Tonight’s Federal Open Market Committee meeting is one of the most critical in years as the central bank is confronted with a bewildering mix of events spinning around furiously. This the list of issues (not exhaustive) with which the FOMC is confronted tonight, is long:
Collapsing oil price (driven by both weaker demand and surging supply) sucking inflationary pressures out of the economy.
Stocks in cyclical industries (financials, real estate, materials and industrials) are declining, rapidly discounting significant headwinds for the economy (see chart).
Credit spreads are widening and this December is the first month (in a long time) of no new issuances of high yield bonds. Leveraged loans are also seeing cracks, indicating that recent rate hikes have materially impacted financial conditions.
Populism is still in vogue and income/wealth inequality is still high, so a policy mistake is significantly more costly for society.
The economy is in the late stage of the business cycle with low capacity in both the labour market and production.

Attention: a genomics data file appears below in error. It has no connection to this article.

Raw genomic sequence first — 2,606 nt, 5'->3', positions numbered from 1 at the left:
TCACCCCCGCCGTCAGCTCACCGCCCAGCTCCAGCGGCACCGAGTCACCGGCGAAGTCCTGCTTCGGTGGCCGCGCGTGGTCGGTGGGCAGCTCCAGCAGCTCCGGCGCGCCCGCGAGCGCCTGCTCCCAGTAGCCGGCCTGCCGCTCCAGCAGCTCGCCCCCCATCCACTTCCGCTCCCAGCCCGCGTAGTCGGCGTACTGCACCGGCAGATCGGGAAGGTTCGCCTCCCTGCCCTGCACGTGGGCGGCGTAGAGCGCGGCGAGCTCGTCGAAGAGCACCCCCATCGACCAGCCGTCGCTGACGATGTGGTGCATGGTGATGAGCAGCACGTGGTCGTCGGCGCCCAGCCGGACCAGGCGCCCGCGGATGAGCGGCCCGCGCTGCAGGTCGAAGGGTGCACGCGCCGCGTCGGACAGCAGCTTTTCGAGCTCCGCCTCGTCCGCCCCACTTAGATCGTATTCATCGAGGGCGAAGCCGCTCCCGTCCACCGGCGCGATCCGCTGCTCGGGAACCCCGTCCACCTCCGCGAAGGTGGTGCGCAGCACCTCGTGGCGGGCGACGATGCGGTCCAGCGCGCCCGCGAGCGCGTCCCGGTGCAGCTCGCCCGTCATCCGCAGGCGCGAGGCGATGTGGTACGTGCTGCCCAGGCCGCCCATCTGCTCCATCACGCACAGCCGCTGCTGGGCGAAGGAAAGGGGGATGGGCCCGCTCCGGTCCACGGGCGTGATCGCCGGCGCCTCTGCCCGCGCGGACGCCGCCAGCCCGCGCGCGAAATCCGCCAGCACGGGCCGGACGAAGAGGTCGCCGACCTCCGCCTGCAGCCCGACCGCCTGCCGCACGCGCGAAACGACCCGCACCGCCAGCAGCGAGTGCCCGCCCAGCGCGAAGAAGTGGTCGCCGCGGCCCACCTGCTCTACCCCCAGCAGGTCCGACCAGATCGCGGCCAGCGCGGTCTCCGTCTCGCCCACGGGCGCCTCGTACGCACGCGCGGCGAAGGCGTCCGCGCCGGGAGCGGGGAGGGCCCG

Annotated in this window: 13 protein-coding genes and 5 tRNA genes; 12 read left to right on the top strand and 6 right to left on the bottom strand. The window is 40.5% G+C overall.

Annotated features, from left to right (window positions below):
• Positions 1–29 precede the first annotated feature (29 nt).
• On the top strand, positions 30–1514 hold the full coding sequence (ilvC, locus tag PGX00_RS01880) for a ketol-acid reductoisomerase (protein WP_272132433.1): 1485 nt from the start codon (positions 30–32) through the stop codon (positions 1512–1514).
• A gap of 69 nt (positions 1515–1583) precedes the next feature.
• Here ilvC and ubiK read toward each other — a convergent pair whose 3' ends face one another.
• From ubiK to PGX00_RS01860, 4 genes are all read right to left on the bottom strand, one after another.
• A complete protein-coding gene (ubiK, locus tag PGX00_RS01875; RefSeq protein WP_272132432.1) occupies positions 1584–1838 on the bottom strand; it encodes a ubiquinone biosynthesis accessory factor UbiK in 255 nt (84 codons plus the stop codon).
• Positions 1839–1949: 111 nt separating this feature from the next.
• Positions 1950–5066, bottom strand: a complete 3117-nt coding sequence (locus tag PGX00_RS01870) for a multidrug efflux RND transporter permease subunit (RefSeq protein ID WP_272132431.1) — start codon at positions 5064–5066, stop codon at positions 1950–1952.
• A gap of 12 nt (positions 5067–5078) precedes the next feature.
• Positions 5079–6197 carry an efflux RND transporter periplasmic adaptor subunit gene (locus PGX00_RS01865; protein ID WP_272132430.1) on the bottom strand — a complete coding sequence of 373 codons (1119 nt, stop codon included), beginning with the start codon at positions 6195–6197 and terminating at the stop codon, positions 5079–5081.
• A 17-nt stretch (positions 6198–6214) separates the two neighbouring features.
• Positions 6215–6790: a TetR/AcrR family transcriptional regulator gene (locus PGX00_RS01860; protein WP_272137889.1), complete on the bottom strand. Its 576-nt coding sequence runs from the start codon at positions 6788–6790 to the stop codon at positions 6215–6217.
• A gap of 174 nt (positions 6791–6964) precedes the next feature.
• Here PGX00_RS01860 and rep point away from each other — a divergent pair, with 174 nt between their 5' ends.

Loud voices from the US president to this Sunday’s WSJ Op-Ed
by Stanley F. Druckenmiller and Kevin Warsh (the latter a former member of the Board of Governors of the Federal Reserve System, 2006-2011) are putting pressure on the Fed to stop hiking. Watch the replay of today's Morning Call
where our Head of FX Strategy, John Hardy, goes through the various scenarios for tonight’s FOMC decision.
The US-China conflict on trade, intellectual property rights, market access etc. is creating headwinds for the economy.
Chicago Fed National Activity Index is still suggesting above trend growth and leading indicators in the US are also still high.
Economic activity is slowing in both Europe and China, lowering external demand for US goods and services.
Level 1 liquidity in the S&P 500 futures limit order book is around 80% lower compared to one year ago, so markets are running on such low liquidity that any shock to the system could create large domino effects.
While the big macro indicators are still above trend and thus give the Fed the green light for another rate hike, these indicators are lagging and likely sending false signals compared to more timely signals coming out of financial markets. In a late stage of the business cycle, central banks should put a higher weight on financial market indicators and less on macroeconomic indicators, and if the Fed is doing this tonight they is plenty of ammunition for not hiking the Fed Funds Rate. The risk tonight is that even if they go ahead and hike the interest rate while spinning it dovish with a an indefinite rate pause, the market is likely to sell off as it will be seen as a potential policy mistake.